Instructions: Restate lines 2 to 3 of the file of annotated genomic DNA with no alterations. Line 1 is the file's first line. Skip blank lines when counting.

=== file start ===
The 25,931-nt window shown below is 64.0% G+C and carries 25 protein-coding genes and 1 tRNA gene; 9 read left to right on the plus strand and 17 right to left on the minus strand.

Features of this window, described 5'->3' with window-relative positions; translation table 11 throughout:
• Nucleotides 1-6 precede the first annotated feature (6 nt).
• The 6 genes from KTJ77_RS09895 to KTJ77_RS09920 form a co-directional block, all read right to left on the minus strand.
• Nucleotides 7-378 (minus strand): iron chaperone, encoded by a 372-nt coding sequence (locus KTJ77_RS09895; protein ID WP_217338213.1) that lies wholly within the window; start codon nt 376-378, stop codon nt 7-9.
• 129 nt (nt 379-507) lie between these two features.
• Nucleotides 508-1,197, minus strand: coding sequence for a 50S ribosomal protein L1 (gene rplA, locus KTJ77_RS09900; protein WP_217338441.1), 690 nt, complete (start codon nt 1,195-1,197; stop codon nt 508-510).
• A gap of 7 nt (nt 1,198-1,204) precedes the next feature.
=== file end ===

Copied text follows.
Features of this window, described 5'->3' with window-relative positions; translation table 11 throughout:
• Nucleotides 1-6 precede the first annotated feature (6 nt).